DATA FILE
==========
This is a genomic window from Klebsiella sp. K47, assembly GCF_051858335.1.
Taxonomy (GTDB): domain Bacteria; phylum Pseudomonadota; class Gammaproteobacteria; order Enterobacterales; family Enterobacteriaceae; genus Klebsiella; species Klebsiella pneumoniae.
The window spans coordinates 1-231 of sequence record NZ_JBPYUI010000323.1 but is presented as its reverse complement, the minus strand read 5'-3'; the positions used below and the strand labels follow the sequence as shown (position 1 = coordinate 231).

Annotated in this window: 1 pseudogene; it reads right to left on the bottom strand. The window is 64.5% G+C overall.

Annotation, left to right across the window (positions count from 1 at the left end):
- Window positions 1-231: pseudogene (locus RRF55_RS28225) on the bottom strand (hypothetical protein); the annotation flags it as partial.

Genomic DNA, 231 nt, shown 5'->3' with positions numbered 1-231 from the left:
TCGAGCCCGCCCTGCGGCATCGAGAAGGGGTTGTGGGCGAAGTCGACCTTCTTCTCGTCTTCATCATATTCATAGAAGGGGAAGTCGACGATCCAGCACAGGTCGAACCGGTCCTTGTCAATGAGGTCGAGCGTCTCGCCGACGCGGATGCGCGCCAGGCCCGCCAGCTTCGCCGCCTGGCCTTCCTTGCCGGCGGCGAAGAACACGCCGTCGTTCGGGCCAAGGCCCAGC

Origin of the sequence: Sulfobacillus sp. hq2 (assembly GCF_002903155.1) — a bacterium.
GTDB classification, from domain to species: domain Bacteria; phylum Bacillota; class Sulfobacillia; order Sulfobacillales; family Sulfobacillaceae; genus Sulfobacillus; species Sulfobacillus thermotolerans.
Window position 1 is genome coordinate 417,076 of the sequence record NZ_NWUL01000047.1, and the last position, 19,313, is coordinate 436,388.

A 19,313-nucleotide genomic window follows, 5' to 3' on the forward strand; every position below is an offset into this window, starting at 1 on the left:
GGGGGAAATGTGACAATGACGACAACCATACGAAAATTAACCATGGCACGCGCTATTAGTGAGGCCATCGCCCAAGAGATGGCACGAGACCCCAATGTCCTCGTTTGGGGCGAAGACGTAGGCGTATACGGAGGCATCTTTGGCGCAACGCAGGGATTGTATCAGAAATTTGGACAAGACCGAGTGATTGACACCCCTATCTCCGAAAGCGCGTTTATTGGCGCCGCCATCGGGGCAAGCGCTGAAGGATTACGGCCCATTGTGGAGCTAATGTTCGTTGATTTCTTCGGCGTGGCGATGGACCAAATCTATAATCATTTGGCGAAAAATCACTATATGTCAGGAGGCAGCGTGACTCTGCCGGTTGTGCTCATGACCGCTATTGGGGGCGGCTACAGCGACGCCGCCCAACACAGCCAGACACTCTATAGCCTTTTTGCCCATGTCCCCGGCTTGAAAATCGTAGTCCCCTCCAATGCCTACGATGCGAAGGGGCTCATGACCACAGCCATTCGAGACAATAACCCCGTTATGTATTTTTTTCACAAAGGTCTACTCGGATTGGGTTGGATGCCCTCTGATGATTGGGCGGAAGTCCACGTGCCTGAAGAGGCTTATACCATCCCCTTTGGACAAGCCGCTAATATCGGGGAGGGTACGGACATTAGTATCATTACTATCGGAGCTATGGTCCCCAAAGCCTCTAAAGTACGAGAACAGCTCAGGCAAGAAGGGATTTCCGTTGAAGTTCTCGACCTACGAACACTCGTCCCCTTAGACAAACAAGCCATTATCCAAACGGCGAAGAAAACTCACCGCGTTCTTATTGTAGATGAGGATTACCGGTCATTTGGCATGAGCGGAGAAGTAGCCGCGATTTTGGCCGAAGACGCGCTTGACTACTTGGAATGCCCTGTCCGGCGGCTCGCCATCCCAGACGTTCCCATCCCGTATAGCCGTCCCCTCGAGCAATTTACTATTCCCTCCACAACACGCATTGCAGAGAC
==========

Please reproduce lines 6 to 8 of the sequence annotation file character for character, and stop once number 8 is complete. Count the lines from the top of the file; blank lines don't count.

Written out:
- Window positions 1-231: pseudogene (locus RRF55_RS28225) on the bottom strand (hypothetical protein); the annotation flags it as partial.

Genomic DNA, 231 nt, shown 5'->3' with positions numbered 1-231 from the left:
TCGAGCCCGCCCTGCGGCATCGAGAAGGGGTTGTGGGCGAAGTCGACCTTCTTCTCGTCTTCATCATATTCATAGAAGGGGAAGTCGACGATCCAGCACAGGTCGAACCGGTCCTTGTCAATGAGGTCGAGCGTCTCGCCGACGCGGATGCGCGCCAGGCCCGCCAGCTTCGCCGCCTGGCCTTCCTTGCCGGCGGCGAAGAACACGCCGTCGTTCGGGCCAAGGCCCAGC